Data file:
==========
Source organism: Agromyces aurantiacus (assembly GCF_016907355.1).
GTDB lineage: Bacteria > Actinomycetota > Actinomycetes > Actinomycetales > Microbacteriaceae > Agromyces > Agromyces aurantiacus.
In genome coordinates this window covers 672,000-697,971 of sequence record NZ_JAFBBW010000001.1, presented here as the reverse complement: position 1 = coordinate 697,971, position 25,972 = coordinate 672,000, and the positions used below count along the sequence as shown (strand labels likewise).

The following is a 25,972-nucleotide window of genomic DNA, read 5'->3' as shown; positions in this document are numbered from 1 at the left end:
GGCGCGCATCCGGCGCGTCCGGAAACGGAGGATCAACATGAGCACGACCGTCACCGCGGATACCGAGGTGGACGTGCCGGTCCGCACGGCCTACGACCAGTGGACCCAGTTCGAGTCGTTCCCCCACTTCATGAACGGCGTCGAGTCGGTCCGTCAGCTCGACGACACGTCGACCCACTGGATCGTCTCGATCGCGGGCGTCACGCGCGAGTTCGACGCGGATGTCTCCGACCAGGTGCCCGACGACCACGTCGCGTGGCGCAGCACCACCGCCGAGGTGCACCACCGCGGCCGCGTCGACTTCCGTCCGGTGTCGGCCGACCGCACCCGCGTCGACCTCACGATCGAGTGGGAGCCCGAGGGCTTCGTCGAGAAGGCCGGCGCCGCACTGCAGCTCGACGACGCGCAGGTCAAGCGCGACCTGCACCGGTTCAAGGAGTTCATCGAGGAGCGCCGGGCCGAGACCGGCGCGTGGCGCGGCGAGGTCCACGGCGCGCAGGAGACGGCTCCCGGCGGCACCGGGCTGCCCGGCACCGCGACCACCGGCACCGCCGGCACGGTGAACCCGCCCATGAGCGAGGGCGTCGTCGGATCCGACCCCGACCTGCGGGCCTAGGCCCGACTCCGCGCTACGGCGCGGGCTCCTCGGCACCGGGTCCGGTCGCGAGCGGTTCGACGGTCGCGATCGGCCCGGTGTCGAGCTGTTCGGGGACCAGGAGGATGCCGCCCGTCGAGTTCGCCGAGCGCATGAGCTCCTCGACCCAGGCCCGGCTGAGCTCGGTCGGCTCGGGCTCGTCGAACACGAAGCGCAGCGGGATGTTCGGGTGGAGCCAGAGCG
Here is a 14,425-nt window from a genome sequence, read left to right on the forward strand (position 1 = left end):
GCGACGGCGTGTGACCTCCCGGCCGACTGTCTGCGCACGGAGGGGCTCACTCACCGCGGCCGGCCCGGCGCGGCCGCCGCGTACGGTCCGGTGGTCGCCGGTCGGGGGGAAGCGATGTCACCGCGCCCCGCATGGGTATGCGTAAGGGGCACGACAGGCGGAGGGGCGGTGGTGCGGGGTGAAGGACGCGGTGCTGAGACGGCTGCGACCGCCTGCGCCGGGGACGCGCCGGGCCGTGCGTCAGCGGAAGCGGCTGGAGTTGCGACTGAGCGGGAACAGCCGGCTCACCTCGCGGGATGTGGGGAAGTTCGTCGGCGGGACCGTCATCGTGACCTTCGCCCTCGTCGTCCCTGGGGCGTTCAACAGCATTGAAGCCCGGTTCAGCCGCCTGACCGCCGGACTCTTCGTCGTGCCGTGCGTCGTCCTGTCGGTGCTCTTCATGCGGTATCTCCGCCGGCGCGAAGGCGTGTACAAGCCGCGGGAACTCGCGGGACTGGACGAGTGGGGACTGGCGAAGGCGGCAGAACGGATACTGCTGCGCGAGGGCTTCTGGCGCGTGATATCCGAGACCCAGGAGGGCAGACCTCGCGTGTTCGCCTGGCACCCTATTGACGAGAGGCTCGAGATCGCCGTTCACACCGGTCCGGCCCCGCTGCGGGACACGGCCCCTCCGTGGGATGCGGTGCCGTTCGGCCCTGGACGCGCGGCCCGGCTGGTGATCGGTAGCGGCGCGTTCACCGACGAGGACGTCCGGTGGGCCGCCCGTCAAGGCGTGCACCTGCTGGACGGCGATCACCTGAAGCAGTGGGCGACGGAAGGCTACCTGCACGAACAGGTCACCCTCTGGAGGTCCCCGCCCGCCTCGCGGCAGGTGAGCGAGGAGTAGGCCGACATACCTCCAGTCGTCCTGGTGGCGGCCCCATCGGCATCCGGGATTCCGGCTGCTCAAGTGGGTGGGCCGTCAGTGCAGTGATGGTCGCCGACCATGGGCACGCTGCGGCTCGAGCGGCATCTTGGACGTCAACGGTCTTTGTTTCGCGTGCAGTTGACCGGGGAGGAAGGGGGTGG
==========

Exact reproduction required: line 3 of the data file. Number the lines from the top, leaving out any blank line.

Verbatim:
In genome coordinates this window covers 672,000-697,971 of sequence record NZ_JAFBBW010000001.1, presented here as the reverse complement: position 1 = coordinate 697,971, position 25,972 = coordinate 672,000, and the positions used below count along the sequence as shown (strand labels likewise).